06 June 2018

Proteins against caries

A method for restoring tooth enamel has been developed

Anna Kerman, XX2 century

A group of scientists from Queen Mary University of London (Queen Mary University of London) was able to develop a material capable of restoring damaged tooth enamel. The results of the study are published in the journal Nature Communications (Elsharkawy et al., Protein disorder–order interplay to guide the growth of hierarchical mineralized structures).

The idea of creating a biomaterial capable of literally healing "holes" in teeth was suggested by nature. Scientists have noticed that many materials of natural origin, for example, bone tissue, have a specific hierarchical structure. The structural elements of such fabrics differ in size and spatial orientation, which gives the material new useful properties.

The formation of mineralized tissues with a hierarchical structure is impossible without biomineralization, a process carried out on organic matrices under strict biological control. Proteins control the "construction" of tissue, determining the spatial orientation of individual elements at the molecular level and participating in the formation of compounds.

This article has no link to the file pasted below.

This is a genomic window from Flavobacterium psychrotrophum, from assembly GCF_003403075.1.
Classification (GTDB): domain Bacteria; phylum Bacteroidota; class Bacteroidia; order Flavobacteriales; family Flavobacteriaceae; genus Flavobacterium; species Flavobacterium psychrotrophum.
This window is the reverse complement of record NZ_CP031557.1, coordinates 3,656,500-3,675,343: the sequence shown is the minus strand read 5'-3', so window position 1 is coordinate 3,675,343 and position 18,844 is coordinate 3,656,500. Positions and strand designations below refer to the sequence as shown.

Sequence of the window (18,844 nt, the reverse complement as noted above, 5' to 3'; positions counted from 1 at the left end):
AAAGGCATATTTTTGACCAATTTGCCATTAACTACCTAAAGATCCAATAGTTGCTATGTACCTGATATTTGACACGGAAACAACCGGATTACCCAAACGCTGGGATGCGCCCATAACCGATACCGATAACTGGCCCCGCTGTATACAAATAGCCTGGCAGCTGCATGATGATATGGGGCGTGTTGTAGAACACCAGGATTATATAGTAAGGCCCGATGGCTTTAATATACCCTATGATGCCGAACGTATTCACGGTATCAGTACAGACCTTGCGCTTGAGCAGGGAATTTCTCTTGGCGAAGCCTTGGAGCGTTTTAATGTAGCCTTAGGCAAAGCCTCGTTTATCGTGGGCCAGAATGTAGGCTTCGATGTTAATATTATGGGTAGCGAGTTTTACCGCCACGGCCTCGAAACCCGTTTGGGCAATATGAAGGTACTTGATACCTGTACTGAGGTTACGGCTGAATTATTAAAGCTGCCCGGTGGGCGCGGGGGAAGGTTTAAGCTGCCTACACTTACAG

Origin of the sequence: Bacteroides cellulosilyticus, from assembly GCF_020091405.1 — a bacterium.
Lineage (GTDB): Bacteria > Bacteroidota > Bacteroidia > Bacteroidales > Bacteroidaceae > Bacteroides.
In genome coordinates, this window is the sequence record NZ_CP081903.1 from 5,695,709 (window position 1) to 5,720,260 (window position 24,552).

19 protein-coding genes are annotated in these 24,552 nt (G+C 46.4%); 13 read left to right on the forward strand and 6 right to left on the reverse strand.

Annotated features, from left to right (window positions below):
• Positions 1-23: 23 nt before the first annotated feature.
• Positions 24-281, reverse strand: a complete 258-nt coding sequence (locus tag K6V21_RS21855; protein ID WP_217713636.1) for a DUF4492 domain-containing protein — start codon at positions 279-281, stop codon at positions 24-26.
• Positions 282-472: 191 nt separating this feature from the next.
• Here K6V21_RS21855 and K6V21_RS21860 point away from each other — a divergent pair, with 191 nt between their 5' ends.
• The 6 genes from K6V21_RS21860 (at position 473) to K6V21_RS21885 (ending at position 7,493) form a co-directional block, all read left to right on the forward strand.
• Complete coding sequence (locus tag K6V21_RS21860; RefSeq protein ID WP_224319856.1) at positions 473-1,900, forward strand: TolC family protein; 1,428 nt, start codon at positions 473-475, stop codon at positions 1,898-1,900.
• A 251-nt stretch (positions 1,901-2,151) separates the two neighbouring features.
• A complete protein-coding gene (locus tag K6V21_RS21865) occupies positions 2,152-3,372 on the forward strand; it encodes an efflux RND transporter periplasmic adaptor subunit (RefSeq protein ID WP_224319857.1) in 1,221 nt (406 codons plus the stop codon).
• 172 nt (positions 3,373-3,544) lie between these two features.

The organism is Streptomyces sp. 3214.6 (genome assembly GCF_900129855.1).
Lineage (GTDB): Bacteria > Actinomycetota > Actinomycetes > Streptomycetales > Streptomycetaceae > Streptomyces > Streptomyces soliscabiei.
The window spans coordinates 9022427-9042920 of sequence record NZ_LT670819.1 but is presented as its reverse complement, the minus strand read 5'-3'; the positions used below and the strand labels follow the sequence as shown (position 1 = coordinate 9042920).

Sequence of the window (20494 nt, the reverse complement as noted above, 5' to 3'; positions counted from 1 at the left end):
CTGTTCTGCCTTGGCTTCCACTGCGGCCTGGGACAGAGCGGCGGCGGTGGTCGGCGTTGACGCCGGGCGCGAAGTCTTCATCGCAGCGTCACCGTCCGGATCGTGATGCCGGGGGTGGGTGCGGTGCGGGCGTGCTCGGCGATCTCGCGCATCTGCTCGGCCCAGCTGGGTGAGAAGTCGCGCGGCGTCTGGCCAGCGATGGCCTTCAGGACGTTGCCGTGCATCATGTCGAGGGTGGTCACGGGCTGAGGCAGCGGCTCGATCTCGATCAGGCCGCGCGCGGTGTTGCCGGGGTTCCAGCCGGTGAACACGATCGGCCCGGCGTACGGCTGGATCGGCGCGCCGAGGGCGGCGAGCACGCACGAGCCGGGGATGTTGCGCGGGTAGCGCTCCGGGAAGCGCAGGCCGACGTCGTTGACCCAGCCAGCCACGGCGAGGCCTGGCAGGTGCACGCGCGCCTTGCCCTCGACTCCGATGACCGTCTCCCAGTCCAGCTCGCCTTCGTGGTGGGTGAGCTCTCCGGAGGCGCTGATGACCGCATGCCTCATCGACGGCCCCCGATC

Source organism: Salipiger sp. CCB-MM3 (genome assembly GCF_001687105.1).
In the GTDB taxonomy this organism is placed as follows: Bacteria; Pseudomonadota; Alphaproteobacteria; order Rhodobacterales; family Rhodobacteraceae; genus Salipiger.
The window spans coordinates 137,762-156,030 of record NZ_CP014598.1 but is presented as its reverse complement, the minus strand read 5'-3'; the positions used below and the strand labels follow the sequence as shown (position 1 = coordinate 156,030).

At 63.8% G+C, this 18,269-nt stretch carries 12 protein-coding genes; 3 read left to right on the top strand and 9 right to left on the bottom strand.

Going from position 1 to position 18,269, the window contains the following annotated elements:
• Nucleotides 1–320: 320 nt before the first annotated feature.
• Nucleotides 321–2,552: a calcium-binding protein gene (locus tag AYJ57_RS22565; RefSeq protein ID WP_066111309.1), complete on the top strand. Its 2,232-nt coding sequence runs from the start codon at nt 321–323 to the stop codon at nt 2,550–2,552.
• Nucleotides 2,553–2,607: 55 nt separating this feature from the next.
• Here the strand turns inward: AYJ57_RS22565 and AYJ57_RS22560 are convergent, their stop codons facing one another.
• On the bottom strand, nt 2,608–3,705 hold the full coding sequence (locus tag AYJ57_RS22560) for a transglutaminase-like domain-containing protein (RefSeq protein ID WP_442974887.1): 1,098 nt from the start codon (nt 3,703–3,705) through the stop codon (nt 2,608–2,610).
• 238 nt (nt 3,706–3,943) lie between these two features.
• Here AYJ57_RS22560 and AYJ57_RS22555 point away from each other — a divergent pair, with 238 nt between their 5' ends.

Previously, scientists have already managed to reproduce the process of bone mineralization, as well as create materials with a hierarchical structure using chitin matrices for growth. But one of the most urgent tasks in this area was still the creation of artificial tooth enamel, in structure and properties close to its natural counterpart.

To create artificial enamel, different teams of scientists tried to use apatite nanocrystals and various organic matrices, but without success. The authors of the new study decided to use the so-called intrinsically disordered proteins (IDP), which play an important role in intermolecular interactions at the protein–mineral interface.

As a result, the scientists managed to achieve their goal: the mineralization process began to be controlled, leading to the appearance of a properly formed hierarchical structure based on apatite nanocrystals. Experiments have demonstrated that the new material is characterized by hardness and strength, as well as resistance to acidic environments, and, importantly, can be synthesized under various conditions, including on the surface of living tissues.


Of course, the introduction of the new material into clinical practice is still far away, but the authors of the development hope that over time artificial enamel will be used for the regeneration of hard tissues, including in dentistry.

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